Deep rock tunnel cutterhead lowered

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Fort Wayne, Ind. — Construction crews at the working shaft of Fort Wayne’s deep rock sewer tunnel lowered the first piece of MamaJo, the Tunnel Boring Machine (TBM), into the ground today. The cutterhead was hoisted down the 220-foot working shaft. At 200 tons and16 feet long, the cutterhead is one of the many pieces that will make up the TBM.

Standing at a diameter of more than 19 feet and stretching more than 400 feet in length, Mamajo will begin her journey on one of the most significant public infrastructure projects in the history of Fort Wayne. She will grind through bedrock to build a five-mile-long sewer tunnel, more than 200 feet under the earth’s surface, with an interior diameter of 16feet.

The deep-rock sewer tunnel is a significant portion of the effort to clean-up Fort Wayne’s rivers and protects neighborhoods from basement back-ups and street flooding. The project also supports the community’s renewed interest in riverfront usage and development. When completed, the tunnel will reduce, by more than 90 percent, the amount of combined sewer overflow going into our rivers. That’s a reduction of more than 850 billion gallons on average each year.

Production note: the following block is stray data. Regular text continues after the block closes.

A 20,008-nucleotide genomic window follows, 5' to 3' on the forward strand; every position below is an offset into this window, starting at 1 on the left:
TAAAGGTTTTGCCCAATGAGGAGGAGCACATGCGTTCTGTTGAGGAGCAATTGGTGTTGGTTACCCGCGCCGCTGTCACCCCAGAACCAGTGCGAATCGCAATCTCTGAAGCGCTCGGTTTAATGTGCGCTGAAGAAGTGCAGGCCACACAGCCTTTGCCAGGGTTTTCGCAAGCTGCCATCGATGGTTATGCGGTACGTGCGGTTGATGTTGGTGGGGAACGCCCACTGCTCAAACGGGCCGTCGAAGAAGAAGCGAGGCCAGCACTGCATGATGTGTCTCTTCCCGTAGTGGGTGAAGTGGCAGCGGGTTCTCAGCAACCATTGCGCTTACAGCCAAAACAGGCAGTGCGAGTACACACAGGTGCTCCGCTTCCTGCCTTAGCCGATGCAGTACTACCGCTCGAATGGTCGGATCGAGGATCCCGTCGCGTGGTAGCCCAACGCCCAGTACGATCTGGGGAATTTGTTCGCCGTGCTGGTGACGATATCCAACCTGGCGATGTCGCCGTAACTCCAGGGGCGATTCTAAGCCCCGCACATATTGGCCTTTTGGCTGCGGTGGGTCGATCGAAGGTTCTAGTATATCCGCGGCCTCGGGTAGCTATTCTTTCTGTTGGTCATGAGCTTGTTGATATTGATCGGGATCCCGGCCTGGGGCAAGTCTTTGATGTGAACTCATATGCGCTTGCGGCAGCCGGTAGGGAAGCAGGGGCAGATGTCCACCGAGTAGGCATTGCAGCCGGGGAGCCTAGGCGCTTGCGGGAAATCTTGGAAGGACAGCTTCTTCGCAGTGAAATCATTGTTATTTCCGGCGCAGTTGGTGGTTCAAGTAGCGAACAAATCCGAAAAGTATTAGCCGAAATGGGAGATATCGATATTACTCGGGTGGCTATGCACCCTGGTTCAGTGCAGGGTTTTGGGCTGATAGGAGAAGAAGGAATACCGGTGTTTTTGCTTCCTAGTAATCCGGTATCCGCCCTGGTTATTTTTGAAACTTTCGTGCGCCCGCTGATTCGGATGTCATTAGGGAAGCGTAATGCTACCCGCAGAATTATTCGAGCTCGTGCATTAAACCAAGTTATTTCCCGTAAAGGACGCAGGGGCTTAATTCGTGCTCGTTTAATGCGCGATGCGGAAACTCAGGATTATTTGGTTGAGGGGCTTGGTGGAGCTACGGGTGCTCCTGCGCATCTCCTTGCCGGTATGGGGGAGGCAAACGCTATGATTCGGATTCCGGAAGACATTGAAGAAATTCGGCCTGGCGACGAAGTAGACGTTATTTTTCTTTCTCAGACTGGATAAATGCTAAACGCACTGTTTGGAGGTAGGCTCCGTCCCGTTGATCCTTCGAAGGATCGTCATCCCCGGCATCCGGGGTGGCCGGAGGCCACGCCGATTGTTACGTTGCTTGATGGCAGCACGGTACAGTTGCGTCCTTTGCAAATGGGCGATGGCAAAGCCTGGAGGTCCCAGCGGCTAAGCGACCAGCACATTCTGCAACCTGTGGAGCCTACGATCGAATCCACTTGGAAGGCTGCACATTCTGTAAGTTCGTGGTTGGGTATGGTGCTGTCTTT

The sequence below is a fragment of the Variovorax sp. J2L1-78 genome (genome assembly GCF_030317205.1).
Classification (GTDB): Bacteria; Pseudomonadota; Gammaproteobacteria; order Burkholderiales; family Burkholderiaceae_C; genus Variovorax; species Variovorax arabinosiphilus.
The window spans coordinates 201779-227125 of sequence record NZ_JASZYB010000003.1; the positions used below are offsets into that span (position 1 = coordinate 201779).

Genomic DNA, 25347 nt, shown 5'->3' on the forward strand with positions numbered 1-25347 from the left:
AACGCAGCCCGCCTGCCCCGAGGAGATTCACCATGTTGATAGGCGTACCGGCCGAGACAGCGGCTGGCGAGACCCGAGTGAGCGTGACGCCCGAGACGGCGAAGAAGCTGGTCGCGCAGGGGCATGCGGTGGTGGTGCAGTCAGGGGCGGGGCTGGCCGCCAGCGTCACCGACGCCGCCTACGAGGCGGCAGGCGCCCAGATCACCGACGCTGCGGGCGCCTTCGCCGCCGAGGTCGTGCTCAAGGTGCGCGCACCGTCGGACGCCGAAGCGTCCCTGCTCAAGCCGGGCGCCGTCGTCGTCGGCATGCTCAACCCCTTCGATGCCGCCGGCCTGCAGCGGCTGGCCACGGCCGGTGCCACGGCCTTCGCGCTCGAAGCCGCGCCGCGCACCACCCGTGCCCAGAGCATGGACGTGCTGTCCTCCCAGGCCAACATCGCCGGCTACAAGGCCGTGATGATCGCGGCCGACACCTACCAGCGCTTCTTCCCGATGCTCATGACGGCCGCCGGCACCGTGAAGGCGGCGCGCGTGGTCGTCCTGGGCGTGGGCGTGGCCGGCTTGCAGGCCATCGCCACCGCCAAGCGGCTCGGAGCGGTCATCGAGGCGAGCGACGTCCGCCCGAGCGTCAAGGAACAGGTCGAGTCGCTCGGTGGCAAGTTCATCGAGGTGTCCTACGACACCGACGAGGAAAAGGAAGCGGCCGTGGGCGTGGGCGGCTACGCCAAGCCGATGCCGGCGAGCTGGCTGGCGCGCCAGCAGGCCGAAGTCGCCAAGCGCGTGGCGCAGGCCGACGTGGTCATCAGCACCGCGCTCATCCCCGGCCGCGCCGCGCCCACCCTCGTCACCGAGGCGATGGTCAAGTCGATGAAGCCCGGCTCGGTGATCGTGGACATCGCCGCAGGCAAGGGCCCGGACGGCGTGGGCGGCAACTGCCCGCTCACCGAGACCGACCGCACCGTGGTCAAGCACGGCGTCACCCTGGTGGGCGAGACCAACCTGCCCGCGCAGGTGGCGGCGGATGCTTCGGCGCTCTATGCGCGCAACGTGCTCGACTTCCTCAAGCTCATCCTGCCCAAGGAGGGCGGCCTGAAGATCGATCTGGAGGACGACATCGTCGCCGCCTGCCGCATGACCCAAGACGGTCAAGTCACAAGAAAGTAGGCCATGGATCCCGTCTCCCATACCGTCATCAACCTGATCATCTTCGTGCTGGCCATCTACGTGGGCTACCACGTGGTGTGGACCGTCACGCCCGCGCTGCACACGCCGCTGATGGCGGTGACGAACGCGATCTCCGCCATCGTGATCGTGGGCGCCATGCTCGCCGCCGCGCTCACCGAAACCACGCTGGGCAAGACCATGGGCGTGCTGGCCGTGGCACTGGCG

Crews will continue lowering pieces and connecting them underground over the next two months. Full assembly of the TBM should finish by early spring of this year.

Completion of the tunnel boring is expected by 2021, and the intricate connection to the many neighborhood sewers in 2023.  The tunnel will be operational in 2023.

The name MamaJo takes the first two letters from Fort Wayne’s three rivers, the Ma from Marys, Ma from Maumee and Jo from Joseph. MamaJo seems only fitting for a project that’s had an engineer’s working title of the Three Rivers Protection and Overflow Reduction Tunnel (3RPORT).  And so MamaJo has become the protector of our rivers.

Residents can learn more and get tunnel updates at fortwaynetunnel.org.